The Metropolitan Washington Council of Governments last year conducted a survey of more than 6,200 people in the region to get their thoughts and attitudes about transportation and commuting in the region. The results are being used to help guide the region’s long-term “Visualize 2045” plan.

The survey has some intriguing tidbits about what commuters prioritize when considering transit options. Let’s take a look at five of them.

Reliability Matters

As we reported last week, reliability was a major priority for commuters when selecting their mode of travel. Sixty-five percent of all commuters and more than 70 percent of driver listed reliability as #1 or #2.

Safety Isn’t That Big of a Priority

Despite all the talk of safety on Metro, commuters generally didn’t list safety as a top priority. Barely more than 20 percent of commuters put safety in their top two when it came to priorities, and it was below 20 percent for bikers, walkers, and bus riders. The survey did reveal that women prioritized safety a bit more than men.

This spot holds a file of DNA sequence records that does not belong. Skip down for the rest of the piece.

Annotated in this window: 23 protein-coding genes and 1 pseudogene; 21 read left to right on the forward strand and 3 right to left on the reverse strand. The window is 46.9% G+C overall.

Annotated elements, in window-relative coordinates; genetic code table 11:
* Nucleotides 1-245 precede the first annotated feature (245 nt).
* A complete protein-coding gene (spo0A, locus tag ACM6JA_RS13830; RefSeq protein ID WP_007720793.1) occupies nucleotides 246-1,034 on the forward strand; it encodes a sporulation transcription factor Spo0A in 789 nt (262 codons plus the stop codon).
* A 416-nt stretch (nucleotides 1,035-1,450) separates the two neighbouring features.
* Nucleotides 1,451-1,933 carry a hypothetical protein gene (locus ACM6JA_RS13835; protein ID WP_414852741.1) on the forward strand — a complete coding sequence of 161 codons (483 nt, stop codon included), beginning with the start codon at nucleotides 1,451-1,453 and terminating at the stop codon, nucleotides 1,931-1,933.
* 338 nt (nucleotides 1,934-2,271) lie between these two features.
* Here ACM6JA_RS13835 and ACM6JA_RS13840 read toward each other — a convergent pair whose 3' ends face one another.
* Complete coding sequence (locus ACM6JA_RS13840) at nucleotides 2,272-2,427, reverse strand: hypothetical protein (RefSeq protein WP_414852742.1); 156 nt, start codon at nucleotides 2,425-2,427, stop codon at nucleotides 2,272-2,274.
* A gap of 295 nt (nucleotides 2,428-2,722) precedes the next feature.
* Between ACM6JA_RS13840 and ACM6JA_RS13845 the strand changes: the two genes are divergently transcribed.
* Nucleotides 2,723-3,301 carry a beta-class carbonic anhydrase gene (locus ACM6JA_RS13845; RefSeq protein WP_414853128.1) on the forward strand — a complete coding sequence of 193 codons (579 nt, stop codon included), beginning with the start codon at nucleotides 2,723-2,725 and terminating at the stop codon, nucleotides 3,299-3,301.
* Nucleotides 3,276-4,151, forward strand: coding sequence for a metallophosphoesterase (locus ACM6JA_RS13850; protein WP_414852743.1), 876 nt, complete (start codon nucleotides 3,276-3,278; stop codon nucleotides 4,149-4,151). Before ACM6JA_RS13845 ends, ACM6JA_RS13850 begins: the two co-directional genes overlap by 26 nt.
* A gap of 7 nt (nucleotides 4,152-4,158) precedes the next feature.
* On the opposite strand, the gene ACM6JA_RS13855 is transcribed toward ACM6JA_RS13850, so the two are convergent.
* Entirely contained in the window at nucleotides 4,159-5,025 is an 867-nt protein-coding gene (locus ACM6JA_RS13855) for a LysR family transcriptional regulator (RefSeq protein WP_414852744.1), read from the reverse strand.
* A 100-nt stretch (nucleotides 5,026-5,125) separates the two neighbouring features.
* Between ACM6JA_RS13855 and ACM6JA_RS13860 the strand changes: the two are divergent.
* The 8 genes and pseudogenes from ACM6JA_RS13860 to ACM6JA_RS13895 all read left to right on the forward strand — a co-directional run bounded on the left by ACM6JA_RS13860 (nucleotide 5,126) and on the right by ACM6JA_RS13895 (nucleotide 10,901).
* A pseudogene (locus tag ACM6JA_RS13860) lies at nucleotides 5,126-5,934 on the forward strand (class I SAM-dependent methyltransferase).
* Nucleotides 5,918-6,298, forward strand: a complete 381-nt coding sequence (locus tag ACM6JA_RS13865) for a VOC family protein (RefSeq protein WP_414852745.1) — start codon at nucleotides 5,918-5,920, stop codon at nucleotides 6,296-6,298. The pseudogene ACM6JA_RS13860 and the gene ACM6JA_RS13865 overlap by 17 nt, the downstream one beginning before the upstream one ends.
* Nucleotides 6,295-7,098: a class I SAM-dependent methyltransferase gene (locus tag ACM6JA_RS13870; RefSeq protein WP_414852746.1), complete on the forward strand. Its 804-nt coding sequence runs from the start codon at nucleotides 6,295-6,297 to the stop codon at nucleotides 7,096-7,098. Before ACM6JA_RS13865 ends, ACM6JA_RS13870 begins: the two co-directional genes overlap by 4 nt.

Bus Riders Seek Affordability

Those seeking an inexpensive ride to work like the bus. Nearly 40 percent of bus riders said affordability is a #1 or #2 priority. Drivers listed affordability less than 30 percent of the time. Hispanic and African-American commuters tended to priroritize affordability as well.

Suburban Commuters Care More About Travel Time

Not surprisingly, those commuters coming in from the suburbs prioritized travel time more than those living in the District, Alexandria, or Arlington (the inner core.) Outer suburban residents prioritized travel time at a clip of more than 50 percent, compared to 30 percent for inner core residents.

Bikers Valued Non-Driving Options

When commuters were asked if it was important to have options others than driving, most placed that low on their priority list. Bikers were the exception. Nearly 25 percent of bikers placed this as a #1 or #2 priority, compared to 15 percent for all commuters.